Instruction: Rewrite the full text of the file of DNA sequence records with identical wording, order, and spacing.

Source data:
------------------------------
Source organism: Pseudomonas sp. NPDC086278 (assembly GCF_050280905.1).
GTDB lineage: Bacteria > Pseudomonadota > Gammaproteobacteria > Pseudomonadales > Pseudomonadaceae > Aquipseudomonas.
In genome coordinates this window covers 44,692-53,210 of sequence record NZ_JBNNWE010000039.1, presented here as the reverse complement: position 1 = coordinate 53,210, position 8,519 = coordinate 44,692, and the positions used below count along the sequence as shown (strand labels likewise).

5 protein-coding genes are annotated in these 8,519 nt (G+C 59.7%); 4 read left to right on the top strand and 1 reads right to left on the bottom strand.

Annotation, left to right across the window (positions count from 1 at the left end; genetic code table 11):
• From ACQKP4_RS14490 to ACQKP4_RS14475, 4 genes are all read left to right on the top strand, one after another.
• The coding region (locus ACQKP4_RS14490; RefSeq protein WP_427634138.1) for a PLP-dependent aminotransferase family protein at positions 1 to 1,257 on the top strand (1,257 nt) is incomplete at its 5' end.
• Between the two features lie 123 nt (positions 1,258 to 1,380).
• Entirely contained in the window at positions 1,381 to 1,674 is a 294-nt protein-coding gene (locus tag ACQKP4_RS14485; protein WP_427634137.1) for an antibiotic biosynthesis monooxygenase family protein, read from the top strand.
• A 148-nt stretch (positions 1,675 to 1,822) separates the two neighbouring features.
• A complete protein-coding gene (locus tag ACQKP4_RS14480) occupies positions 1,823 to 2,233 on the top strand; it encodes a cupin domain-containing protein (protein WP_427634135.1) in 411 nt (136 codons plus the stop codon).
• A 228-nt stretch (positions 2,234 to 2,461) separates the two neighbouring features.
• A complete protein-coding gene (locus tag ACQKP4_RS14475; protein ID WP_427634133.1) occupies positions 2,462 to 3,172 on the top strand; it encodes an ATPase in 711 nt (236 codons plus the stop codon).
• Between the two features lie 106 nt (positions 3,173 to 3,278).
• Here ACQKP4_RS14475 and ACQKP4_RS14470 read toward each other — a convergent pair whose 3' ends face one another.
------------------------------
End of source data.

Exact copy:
Source organism: Pseudomonas sp. NPDC086278 (assembly GCF_050280905.1).
GTDB lineage: Bacteria > Pseudomonadota > Gammaproteobacteria > Pseudomonadales > Pseudomonadaceae > Aquipseudomonas.
In genome coordinates this window covers 44,692-53,210 of sequence record NZ_JBNNWE010000039.1, presented here as the reverse complement: position 1 = coordinate 53,210, position 8,519 = coordinate 44,692, and the positions used below count along the sequence as shown (strand labels likewise).

5 protein-coding genes are annotated in these 8,519 nt (G+C 59.7%); 4 read left to right on the top strand and 1 reads right to left on the bottom strand.

Annotation, left to right across the window (positions count from 1 at the left end; genetic code table 11):
• From ACQKP4_RS14490 to ACQKP4_RS14475, 4 genes are all read left to right on the top strand, one after another.
• The coding region (locus ACQKP4_RS14490; RefSeq protein WP_427634138.1) for a PLP-dependent aminotransferase family protein at positions 1 to 1,257 on the top strand (1,257 nt) is incomplete at its 5' end.
• Between the two features lie 123 nt (positions 1,258 to 1,380).
• Entirely contained in the window at positions 1,381 to 1,674 is a 294-nt protein-coding gene (locus tag ACQKP4_RS14485; protein WP_427634137.1) for an antibiotic biosynthesis monooxygenase family protein, read from the top strand.
• A 148-nt stretch (positions 1,675 to 1,822) separates the two neighbouring features.
• A complete protein-coding gene (locus tag ACQKP4_RS14480) occupies positions 1,823 to 2,233 on the top strand; it encodes a cupin domain-containing protein (protein WP_427634135.1) in 411 nt (136 codons plus the stop codon).
• A 228-nt stretch (positions 2,234 to 2,461) separates the two neighbouring features.
• A complete protein-coding gene (locus tag ACQKP4_RS14475; protein ID WP_427634133.1) occupies positions 2,462 to 3,172 on the top strand; it encodes an ATPase in 711 nt (236 codons plus the stop codon).
• Between the two features lie 106 nt (positions 3,173 to 3,278).
• Here ACQKP4_RS14475 and ACQKP4_RS14470 read toward each other — a convergent pair whose 3' ends face one another.